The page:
Artist Inspiration – Orlan

Artist Influences, Studio, Uncategorized

‘1st Operation-Surgery Performance’, 1990


‘1st Operation-Surgery Performance’, 1990


‘1st Operation-Surgery Performance’, 1990


‘The Reincarnation of Saint ORLAN’, 1990


‘The Reincarnation of Saint ORLAN’, 1990


Portrait by Fabrice Lévêque, 1990


Portrait by Fabrice Lévêque, 1997


Portrait by Fabrice Lévêque, 1997


Portrait by Fabrice Lévêque, 1997

I am very interested in the way that Orlan, a French artist who works in a wide range of mediums, uses the body as a conduit for her ideas about art and culture. I am particularly inspired by her performance work, ‘The Reincarnation of Saint ORLAN’, in which she set out to have multiple plastic surgeries to transform her face into elements of the famous female faces depicted throughout the history of art. These depictions of women portray the epitome of female beauty as believed by men, and the male artists who created the works. She planned for surgeries to enable her to have the chin of Boticelli’s Venus, the lips of Francis Boucher’s Europa, the nose of Jean-Léon Gérôme’s Psyche, the eyes of Diana, the Greek goddess as depicted in Fontainebleau painting and the forehead of the Mona Lisa, by Leonardo da Vinci. Oral picked these ladies because of the histories of their characters, and the legacy that surrounds their created or imposed beauty.

During the surgery performances, Orland would often be awake, an would read from feminist texts as she was being operated on. These performances were then broadcast live. I am very interested in the power of the act of staying awake through such a visceral act of which the participant has little control. As such, the doctor creates the form of beauty, as he moulds the face, whilst Orlan is forced to remain passive, much like the women she is referencing throughout the history of art, under the control of another’s version of what is beautiful or not. Oral is not opposed to surgery yet believes it pushes the limitations of representation, as one is able to go beyond DNA when deciding what is beautiful and how they wish to look.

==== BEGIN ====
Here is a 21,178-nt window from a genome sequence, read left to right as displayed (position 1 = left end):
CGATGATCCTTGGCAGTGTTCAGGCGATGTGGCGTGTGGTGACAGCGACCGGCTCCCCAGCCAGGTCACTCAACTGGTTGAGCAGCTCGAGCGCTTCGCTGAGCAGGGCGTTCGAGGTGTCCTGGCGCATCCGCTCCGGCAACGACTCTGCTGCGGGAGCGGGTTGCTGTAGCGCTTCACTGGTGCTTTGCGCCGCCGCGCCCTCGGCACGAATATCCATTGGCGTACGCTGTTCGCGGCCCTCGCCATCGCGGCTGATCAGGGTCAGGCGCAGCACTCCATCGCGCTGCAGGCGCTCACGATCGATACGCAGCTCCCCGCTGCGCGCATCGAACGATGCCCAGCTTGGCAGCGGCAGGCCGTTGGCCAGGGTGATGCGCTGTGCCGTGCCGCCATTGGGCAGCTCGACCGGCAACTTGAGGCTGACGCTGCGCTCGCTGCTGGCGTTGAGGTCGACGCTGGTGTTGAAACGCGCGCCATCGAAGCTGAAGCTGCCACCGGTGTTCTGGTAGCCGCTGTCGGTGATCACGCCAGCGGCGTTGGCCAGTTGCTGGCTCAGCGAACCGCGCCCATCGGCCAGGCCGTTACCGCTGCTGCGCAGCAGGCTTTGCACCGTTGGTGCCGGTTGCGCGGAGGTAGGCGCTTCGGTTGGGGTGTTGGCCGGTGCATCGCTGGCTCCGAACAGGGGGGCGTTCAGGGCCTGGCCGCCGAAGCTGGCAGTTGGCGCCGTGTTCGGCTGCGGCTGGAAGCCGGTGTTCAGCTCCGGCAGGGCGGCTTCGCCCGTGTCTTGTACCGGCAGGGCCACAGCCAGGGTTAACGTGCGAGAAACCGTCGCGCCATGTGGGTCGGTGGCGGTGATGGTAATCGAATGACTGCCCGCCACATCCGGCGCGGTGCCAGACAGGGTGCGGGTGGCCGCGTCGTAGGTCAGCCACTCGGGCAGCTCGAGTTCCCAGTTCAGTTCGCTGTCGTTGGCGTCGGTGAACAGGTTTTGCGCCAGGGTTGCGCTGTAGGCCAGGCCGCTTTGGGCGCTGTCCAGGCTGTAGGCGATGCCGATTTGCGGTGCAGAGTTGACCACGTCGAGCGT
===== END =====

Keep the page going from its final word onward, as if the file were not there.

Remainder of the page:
I am greatly inspired by these brave and compelling performances by Orlan, and although I don’t believe them to be hysterical acts, as Orlan has considered a plan of action, I am interested in how a crisis in the representation of women, and their lack of language in portraying their own bodies could lead to hysterical acts such as the one depicted in my narrative. The themes Orlan deals with in her work are to some extent deeply personal to every woman, as we experience the representation of our bodies moulded and critiqued by men, with little language, but the patriarchal one imposed on us with which to retort. I am interested in how this restriction could lead to hysterical acts of violence or immolation by women, and will explore these themes further. 

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